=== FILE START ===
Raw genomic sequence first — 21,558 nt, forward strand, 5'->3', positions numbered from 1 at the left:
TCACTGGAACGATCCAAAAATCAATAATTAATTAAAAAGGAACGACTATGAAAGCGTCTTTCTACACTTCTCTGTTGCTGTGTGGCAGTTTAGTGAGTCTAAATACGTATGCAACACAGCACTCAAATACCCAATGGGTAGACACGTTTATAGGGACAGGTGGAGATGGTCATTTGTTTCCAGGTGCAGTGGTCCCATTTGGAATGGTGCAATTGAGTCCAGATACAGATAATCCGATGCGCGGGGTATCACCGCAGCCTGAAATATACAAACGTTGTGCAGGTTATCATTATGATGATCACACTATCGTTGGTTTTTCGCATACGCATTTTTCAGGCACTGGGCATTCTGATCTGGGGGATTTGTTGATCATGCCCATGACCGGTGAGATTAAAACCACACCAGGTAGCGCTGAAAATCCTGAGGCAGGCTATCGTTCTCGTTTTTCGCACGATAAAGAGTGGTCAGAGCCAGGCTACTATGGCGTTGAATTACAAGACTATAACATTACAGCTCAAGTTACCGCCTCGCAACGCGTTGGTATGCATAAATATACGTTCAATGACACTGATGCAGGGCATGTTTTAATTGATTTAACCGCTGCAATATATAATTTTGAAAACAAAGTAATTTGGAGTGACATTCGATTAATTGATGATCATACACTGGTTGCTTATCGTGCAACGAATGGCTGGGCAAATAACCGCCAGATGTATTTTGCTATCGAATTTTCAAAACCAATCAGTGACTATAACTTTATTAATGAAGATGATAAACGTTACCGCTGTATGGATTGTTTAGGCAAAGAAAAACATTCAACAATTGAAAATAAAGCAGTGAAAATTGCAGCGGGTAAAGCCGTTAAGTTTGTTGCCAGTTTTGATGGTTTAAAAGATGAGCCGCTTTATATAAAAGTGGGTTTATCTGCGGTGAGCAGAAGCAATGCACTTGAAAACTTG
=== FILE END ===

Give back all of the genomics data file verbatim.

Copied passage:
Raw genomic sequence first — 21,558 nt, forward strand, 5'->3', positions numbered from 1 at the left:
TCACTGGAACGATCCAAAAATCAATAATTAATTAAAAAGGAACGACTATGAAAGCGTCTTTCTACACTTCTCTGTTGCTGTGTGGCAGTTTAGTGAGTCTAAATACGTATGCAACACAGCACTCAAATACCCAATGGGTAGACACGTTTATAGGGACAGGTGGAGATGGTCATTTGTTTCCAGGTGCAGTGGTCCCATTTGGAATGGTGCAATTGAGTCCAGATACAGATAATCCGATGCGCGGGGTATCACCGCAGCCTGAAATATACAAACGTTGTGCAGGTTATCATTATGATGATCACACTATCGTTGGTTTTTCGCATACGCATTTTTCAGGCACTGGGCATTCTGATCTGGGGGATTTGTTGATCATGCCCATGACCGGTGAGATTAAAACCACACCAGGTAGCGCTGAAAATCCTGAGGCAGGCTATCGTTCTCGTTTTTCGCACGATAAAGAGTGGTCAGAGCCAGGCTACTATGGCGTTGAATTACAAGACTATAACATTACAGCTCAAGTTACCGCCTCGCAACGCGTTGGTATGCATAAATATACGTTCAATGACACTGATGCAGGGCATGTTTTAATTGATTTAACCGCTGCAATATATAATTTTGAAAACAAAGTAATTTGGAGTGACATTCGATTAATTGATGATCATACACTGGTTGCTTATCGTGCAACGAATGGCTGGGCAAATAACCGCCAGATGTATTTTGCTATCGAATTTTCAAAACCAATCAGTGACTATAACTTTATTAATGAAGATGATAAACGTTACCGCTGTATGGATTGTTTAGGCAAAGAAAAACATTCAACAATTGAAAATAAAGCAGTGAAAATTGCAGCGGGTAAAGCCGTTAAGTTTGTTGCCAGTTTTGATGGTTTAAAAGATGAGCCGCTTTATATAAAAGTGGGTTTATCTGCGGTGAGCAGAAGCAATGCACTTGAAAACTTG